During the course of his career, Othman twice refuses to marry women that he loves because he wants a wife with an advantageous background that might help him win a higher position at work. He doesn't make time for anyone who wants to befriend him, and saves all his money. Othman's life revolves around his ambition, and he gives up his chances for real love and a family. He really is not enjoying the journey of life since the pleasure of success is only fleeting every time he gains a higher position.
Othman is an interesting character, and it kept my interest to see how he dealt with the people he encountered both at work and in his neighborhood. I alternated between feeling empathy for Othman, and wanting to throw something at him to wake him up to life. Thanks to both Don and Jim for putting this book on my radar....more
John Muir and a little dog named Stickeen had a life threatening adventure crossing a wide crevasse while exploring a glacier in Alaska in 1880. The dJohn Muir and a little dog named Stickeen had a life threatening adventure crossing a wide crevasse while exploring a glacier in Alaska in 1880. The danger bonded the naturalist with the remarkable Stickeen.
Thanks to Renata for putting this short story on my radar. It's a free story (without illustrations) on Project Gutenberg....more
John Steinbeck adapted a Mexican folk tale into a novella about fate, evil, the perils of greed, and the plight of oppressed people. The infant son ofJohn Steinbeck adapted a Mexican folk tale into a novella about fate, evil, the perils of greed, and the plight of oppressed people. The infant son of Juana and Kino, a fisherman and pearl diver, is stung by a scorpion. The doctor refuses to treat the baby because Kino does not have the money to pay him, and because the affluent Spanish colonialists look down at the natives. Kino dives for pearls in the hope that he could afford to pay a doctor, and comes up with a huge, valuable pearl--the "Pearl of the World". He hopes that the pearl will provide necessities and an education for his son someday. But a succession of violent and tragic events occur as people try to rob and swindle Kino.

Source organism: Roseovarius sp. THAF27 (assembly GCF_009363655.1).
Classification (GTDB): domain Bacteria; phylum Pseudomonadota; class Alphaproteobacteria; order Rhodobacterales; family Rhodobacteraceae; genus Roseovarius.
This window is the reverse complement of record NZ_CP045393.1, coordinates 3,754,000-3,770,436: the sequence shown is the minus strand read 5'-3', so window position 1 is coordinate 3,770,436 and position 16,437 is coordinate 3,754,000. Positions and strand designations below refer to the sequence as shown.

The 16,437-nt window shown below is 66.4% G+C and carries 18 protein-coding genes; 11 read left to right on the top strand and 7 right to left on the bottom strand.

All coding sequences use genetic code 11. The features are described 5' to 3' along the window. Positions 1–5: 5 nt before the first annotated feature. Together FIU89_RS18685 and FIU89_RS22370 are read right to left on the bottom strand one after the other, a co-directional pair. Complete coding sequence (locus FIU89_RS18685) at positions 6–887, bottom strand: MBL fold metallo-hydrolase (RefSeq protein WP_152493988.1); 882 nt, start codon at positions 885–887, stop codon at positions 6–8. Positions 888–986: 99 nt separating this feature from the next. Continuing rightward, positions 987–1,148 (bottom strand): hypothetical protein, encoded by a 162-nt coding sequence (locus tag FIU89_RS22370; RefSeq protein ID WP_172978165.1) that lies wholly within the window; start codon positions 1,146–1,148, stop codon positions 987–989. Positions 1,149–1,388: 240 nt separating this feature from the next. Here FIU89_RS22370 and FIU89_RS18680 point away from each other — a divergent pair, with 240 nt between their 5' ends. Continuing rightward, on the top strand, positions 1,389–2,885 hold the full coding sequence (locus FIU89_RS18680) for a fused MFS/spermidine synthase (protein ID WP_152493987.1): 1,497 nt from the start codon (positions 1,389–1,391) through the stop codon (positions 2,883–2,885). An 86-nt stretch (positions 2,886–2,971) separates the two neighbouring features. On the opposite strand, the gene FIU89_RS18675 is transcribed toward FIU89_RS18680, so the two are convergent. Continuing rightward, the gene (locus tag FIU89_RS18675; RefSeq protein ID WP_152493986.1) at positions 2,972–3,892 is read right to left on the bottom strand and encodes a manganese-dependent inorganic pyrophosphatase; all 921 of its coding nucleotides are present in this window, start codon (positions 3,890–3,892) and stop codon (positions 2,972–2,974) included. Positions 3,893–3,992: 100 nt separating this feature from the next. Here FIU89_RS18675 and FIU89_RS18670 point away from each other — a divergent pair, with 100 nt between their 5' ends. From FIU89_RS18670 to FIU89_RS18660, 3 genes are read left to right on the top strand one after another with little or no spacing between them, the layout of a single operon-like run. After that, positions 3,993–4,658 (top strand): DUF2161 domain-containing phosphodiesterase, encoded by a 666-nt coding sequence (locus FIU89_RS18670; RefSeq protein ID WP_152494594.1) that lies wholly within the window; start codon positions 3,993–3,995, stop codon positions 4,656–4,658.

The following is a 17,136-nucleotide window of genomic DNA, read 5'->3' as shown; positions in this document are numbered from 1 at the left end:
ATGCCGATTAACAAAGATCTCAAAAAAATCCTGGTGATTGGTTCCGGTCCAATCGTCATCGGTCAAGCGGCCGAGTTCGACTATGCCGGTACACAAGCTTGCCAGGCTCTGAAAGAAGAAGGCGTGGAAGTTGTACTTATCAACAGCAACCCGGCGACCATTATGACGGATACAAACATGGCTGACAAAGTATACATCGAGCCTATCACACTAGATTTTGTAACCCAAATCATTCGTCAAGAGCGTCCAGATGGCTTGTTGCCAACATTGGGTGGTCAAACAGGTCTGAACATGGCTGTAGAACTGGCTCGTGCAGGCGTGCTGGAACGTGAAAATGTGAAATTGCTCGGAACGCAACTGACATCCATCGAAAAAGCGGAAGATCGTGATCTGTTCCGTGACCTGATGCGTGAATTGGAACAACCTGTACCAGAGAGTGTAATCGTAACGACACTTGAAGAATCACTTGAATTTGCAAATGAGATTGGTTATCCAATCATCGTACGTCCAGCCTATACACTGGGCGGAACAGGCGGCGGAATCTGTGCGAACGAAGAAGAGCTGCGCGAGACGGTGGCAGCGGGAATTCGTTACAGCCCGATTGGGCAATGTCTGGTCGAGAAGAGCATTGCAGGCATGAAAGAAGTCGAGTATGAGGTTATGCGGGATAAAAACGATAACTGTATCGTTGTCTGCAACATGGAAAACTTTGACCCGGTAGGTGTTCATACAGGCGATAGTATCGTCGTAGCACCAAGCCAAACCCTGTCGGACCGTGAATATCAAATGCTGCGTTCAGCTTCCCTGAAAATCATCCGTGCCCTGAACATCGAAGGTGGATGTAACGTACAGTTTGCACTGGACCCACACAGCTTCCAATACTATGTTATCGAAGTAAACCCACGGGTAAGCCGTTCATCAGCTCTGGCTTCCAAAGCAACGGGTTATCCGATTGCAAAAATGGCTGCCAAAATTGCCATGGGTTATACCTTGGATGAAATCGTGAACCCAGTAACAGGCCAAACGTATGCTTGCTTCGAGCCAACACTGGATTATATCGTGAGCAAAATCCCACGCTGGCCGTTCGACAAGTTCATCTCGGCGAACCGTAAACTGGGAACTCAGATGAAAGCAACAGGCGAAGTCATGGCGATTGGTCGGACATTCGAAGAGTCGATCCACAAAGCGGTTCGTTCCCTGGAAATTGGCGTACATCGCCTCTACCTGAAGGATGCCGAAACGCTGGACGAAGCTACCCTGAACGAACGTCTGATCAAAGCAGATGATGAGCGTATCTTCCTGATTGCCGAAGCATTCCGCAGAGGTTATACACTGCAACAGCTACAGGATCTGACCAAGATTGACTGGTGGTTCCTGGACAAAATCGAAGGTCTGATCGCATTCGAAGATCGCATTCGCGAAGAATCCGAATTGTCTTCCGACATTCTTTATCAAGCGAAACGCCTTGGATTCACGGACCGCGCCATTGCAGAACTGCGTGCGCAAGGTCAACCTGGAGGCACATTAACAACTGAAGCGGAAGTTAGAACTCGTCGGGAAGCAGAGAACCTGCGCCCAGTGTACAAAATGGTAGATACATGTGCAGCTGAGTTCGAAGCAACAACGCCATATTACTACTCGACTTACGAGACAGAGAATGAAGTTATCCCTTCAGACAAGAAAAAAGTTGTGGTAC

It was interesting how music plays a role in Kino's emotions throughout the book. He hears songs in his head that express a strong feeling--the music of the pearl. When Kino was excited about the material benefits the pearl would bring to his family, "....the music of the pearl rose like a chorus of trumpets to his ears."(24) When people try to swindle him, "....he heard only the dark music of the enemy."(53) When his family treks to another city to sell the pearl, "....the music of the pearl was triumphant in Kino's head, and the quiet melody of the family underlay it, and they wove themselves into the soft padding of sandaled feet in the dust."(67) As circumstances change, Kino hears different types of music of the pearl all the way to the last sentence. Steinbeck wrote a screenplay with Jack Wagner, so the music probably played an even more important role in the film which was released in 1947.
I've read other books by Steinbeck, and he is always very sympathetic to poor and oppressed people. This story is told in a very simple manner, like a parable or Mexican folk tale passed down orally. In the epigraph Steinbeck writes, "As with all retold tales that are in people's hearts, there are only good and bad things and black and white things and good and evil things and no in-between anywhere." Although I think real life usually has lots of in-between, or shades of gray, telling this as a parable was very effective for this tale....more